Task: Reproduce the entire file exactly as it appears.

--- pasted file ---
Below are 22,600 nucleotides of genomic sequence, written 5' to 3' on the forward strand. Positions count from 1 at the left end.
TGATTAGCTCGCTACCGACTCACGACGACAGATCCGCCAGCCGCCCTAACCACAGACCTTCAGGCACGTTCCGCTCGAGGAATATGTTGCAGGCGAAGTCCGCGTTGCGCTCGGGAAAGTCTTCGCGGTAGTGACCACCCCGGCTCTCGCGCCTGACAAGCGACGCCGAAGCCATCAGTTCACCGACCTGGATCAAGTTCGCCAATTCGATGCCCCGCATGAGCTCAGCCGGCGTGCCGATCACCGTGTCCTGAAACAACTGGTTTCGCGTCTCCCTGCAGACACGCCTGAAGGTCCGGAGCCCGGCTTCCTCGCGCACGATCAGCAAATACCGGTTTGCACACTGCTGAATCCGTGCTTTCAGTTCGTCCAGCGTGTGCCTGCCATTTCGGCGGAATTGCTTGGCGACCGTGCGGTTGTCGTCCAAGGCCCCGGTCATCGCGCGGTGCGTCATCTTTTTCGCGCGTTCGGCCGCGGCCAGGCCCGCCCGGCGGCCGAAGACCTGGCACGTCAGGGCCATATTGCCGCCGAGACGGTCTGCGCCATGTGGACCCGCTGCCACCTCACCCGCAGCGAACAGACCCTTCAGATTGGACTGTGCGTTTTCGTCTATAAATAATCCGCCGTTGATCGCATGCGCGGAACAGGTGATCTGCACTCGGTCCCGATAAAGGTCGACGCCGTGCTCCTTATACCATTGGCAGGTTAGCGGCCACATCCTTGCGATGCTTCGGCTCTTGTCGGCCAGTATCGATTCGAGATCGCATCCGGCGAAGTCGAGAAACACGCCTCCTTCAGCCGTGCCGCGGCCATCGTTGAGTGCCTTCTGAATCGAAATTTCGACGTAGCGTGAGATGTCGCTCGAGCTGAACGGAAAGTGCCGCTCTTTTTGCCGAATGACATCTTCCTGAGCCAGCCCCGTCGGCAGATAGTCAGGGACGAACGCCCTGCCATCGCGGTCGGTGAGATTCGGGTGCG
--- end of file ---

Below are 22,600 nucleotides of genomic sequence, written 5' to 3' on the forward strand. Positions count from 1 at the left end.
TGATTAGCTCGCTACCGACTCACGACGACAGATCCGCCAGCCGCCCTAACCACAGACCTTCAGGCACGTTCCGCTCGAGGAATATGTTGCAGGCGAAGTCCGCGTTGCGCTCGGGAAAGTCTTCGCGGTAGTGACCACCCCGGCTCTCGCGCCTGACAAGCGACGCCGAAGCCATCAGTTCACCGACCTGGATCAAGTTCGCCAATTCGATGCCCCGCATGAGCTCAGCCGGCGTGCCGATCACCGTGTCCTGAAACAACTGGTTTCGCGTCTCCCTGCAGACACGCCTGAAGGTCCGGAGCCCGGCTTCCTCGCGCACGATCAGCAAATACCGGTTTGCACACTGCTGAATCCGTGCTTTCAGTTCGTCCAGCGTGTGCCTGCCATTTCGGCGGAATTGCTTGGCGACCGTGCGGTTGTCGTCCAAGGCCCCGGTCATCGCGCGGTGCGTCATCTTTTTCGCGCGTTCGGCCGCGGCCAGGCCCGCCCGGCGGCCGAAGACCTGGCACGTCAGGGCCATATTGCCGCCGAGACGGTCTGCGCCATGTGGACCCGCTGCCACCTCACCCGCAGCGAACAGACCCTTCAGATTGGACTGTGCGTTTTCGTCTATAAATAATCCGCCGTTGATCGCATGCGCGGAACAGGTGATCTGCACTCGGTCCCGATAAAGGTCGACGCCGTGCTCCTTATACCATTGGCAGGTTAGCGGCCACATCCTTGCGATGCTTCGGCTCTTGTCGGCCAGTATCGATTCGAGATCGCATCCGGCGAAGTCGAGAAACACGCCTCCTTCAGCCGTGCCGCGGCCATCGTTGAGTGCCTTCTGAATCGAAATTTCGACGTAGCGTGAGATGTCGCTCGAGCTGAACGGAAAGTGCCGCTCTTTTTGCCGAATGACATCTTCCTGAGCCAGCCCCGTCGGCAGATAGTCAGGGACGAACGCCCTGCCATCGCGGTCGGTGAGATTCGGGTGCG